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November 15, 2012 7:25 pm
There are few more important tasks facing George Osborne than the selection of the next governor of the Bank of England. Having conjured a central bank with vast new powers over the financial system, the chancellor must pick someone capable of running the leviathan he has created.
The next governor must knit together a new institution that has absorbed many functions from the old Financial Services Authority. The successful candidate must articulate numerous new responsibilities and implement them. This must all be done at a time of continuing financial peril. The banking system remains fragile and the need for further recapitalisations cannot be ruled out. The decisions made now will shape the next decade in the City and beyond.
The Financial Times has not traditionally commented on the choice of BoE governor. Partly, this is because the selection process has traditionally resembled more a coronation than a competitive race. Sir Mervyn King, for instance, emerged in 2003 from a shortlist of one.
However, the decision to have a shortlist means that there is at last a formal field from which to pick. This and the importance of the decision impels us to state our preference. We would choose Paul Tucker, the deputy governor in charge of financial stability.
There is no perfect candidate on the shortlist. Sharon Bowles, the high-profile Liberal Democrat Euro-MP, has engaged vigorously with policy. Sir John Vickers is a distinguished economist whose inquiry has shaped important banking reforms. Lord Turner is a versatile public servant with a cutting-edged intellect. But none of the above possesses the all-round experience of Mr Tucker. As a BoE lifer he has overseen all the key areas the next governor would have to deal with: monetary policy, prudential supervision, macro-prudential regulation and international markets.
The only credible alternative would have been Mark Carney, the governor of the Bank of Canada. But he declined to put his hat in the ring and a foreigner would have been a controversial and difficult choice. True, Mr Tucker cannot claim to be a new broom. He occupied senior positions before and during the crisis and must share some of the blame for its spotty performance, especially in the failure to understand the risks involved in growing bank leverage.
But it is precisely because the BoE is facing such sweeping change that an insider is a better choice. The next governor’s task is as much to make the BoE do what it is supposed to do as to determine what that should be, which has largely already been decided.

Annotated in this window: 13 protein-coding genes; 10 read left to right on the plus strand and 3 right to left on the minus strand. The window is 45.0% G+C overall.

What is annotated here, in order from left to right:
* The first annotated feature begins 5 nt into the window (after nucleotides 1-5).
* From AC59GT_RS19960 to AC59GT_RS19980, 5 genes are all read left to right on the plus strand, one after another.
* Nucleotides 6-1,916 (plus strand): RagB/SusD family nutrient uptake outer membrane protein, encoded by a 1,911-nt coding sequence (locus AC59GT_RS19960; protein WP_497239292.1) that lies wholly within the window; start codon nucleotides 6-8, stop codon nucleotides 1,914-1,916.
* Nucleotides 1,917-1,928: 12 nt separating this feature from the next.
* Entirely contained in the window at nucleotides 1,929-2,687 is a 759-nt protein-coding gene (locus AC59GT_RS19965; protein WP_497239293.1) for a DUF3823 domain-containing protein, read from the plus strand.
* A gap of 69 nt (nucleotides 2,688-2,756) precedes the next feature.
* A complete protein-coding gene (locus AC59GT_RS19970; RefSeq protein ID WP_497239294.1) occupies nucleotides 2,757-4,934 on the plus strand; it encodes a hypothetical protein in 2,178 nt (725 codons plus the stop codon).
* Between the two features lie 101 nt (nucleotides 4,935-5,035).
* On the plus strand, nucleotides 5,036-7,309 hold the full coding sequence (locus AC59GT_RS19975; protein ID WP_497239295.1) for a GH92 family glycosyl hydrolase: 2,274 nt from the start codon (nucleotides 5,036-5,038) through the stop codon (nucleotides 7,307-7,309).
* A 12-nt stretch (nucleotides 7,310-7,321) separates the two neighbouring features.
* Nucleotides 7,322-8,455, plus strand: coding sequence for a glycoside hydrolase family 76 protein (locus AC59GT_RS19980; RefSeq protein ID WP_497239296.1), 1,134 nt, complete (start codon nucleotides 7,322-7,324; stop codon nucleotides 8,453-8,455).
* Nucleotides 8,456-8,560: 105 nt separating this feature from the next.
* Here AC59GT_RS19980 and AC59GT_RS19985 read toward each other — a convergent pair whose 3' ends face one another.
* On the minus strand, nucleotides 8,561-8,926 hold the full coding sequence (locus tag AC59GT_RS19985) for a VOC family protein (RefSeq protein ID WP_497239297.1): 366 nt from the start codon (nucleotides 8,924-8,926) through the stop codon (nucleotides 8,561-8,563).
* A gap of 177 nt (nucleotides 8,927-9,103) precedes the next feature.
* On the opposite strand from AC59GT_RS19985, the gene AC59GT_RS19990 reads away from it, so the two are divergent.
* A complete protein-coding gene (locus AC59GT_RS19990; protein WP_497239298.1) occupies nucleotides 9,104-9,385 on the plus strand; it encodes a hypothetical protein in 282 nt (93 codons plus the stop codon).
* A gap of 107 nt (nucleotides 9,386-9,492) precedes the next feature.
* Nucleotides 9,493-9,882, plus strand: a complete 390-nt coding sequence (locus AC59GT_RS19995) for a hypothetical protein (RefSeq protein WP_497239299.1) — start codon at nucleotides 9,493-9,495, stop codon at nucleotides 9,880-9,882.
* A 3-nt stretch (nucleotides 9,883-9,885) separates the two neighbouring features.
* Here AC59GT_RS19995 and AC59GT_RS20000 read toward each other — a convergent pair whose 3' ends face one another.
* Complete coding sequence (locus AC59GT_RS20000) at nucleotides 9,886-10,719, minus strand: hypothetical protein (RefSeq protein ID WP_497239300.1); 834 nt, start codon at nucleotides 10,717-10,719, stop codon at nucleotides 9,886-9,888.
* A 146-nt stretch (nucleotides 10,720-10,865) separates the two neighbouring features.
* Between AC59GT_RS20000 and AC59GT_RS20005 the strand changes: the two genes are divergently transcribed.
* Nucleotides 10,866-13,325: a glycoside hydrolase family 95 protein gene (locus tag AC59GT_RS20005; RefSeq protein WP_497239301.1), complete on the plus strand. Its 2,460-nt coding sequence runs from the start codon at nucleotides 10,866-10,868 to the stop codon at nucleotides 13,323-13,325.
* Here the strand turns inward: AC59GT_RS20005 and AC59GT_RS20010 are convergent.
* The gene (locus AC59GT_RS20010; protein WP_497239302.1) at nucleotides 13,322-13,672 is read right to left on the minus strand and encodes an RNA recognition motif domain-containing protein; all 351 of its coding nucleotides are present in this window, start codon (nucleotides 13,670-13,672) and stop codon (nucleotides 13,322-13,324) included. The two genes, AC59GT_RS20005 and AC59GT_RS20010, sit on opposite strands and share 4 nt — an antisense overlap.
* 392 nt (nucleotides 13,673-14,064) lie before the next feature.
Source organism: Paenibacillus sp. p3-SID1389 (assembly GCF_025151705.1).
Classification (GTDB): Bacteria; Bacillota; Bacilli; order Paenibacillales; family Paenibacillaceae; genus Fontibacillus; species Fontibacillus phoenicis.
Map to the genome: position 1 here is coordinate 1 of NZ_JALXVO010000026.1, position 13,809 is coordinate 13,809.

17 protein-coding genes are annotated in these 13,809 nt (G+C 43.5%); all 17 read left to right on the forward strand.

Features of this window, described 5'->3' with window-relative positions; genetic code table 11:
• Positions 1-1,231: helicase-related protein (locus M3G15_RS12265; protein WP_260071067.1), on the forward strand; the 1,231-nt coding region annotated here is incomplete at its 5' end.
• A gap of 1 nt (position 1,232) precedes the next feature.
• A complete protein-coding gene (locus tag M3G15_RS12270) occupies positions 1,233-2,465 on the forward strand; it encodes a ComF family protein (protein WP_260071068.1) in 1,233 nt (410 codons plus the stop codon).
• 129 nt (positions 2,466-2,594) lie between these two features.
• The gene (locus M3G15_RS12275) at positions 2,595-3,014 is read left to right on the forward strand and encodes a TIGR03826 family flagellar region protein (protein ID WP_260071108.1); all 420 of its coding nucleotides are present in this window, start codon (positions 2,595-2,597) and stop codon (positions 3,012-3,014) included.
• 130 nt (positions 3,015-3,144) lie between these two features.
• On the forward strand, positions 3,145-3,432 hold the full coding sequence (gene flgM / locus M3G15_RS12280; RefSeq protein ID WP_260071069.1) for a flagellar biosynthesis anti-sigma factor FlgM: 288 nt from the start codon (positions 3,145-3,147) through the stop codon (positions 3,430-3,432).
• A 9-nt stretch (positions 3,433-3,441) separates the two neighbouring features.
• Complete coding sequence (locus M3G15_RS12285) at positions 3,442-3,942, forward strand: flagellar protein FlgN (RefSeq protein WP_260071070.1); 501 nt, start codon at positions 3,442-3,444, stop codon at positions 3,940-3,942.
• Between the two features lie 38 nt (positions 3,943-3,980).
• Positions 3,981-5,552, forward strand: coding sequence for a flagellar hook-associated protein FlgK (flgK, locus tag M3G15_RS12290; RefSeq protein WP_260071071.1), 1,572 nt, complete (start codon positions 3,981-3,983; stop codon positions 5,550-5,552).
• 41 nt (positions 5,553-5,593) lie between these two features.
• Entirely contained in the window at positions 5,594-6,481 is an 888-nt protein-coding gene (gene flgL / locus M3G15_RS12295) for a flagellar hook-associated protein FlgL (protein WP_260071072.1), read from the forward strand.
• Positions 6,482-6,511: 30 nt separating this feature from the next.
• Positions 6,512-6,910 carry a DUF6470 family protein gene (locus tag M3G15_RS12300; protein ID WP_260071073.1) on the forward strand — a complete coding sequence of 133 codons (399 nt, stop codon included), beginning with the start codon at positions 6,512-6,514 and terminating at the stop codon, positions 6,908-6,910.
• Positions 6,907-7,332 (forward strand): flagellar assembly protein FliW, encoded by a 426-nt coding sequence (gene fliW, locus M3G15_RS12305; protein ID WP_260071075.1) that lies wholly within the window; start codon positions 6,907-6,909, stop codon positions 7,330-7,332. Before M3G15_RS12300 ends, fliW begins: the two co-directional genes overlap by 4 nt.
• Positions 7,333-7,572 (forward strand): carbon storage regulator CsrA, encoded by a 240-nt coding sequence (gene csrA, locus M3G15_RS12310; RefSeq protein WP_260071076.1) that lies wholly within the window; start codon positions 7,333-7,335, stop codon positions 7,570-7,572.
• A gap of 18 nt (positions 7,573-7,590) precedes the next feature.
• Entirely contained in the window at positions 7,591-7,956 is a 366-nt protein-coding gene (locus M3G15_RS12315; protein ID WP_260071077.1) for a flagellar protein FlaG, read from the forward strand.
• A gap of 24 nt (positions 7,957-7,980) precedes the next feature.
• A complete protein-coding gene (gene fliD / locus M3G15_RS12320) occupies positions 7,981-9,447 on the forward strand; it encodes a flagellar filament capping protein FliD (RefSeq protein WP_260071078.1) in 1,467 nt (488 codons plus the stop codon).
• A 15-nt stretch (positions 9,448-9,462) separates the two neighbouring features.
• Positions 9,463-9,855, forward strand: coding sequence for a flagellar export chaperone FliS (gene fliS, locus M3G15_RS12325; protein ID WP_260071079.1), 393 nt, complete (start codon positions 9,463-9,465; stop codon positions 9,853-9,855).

The skills needed to steer the Old Lady into its new roles are managerial as well as intellectual. Even if the BoE appoints a chief operating officer to handle day-to-day management, as it now wisely intends, having a governor with intimate inside knowledge of Threadneedle Street would be a great benefit.
Of course, Mr Tucker must prove that he is his own man – unafraid to revise his predecessor’s views or to resist pressure from No 11 Downing Street when required. Given the buffeting the markets may deliver, he must defend the BoE’s independence against all-comers while maintaining co-operative relations both with Westminster and the City. Mr Tucker’s chummy email exchange with Bob Diamond, the former CEO of Barclays, was hopefully an aberration, not a guide to future conduct.
At times of peril the pressures on the governor can be extreme. Sir Mervyn’s relationship with the last Labour chancellor, Alistair Darling, was notoriously prickly. His relations with leading bankers have been even more fraught. In the short term, the atmosphere is unlikely to improve, given the polarisation of opinion around bonuses and the role of banks.
If the Old Lady is to function better in its new supersized form, decision-taking must become more transparent and there must be room for dissidents. Mr Tucker can prove his independence by strengthening the court – and turning it into more of a conventional board holding the executive to account. This should not, however, extend to second-guessing of policy, where differences should be resolved within the central bank’s committee structure.
Finally, the new governor should make room for intellectual free spirits, such as Andrew Haldane, the BoE’s highly creative director in charge of financial stability.
There is no simple solution to Mr Osborne’s conundrum. But at a time of great risk, there is much to be said for opting for the safe solution. Mr Tucker is the best bet.
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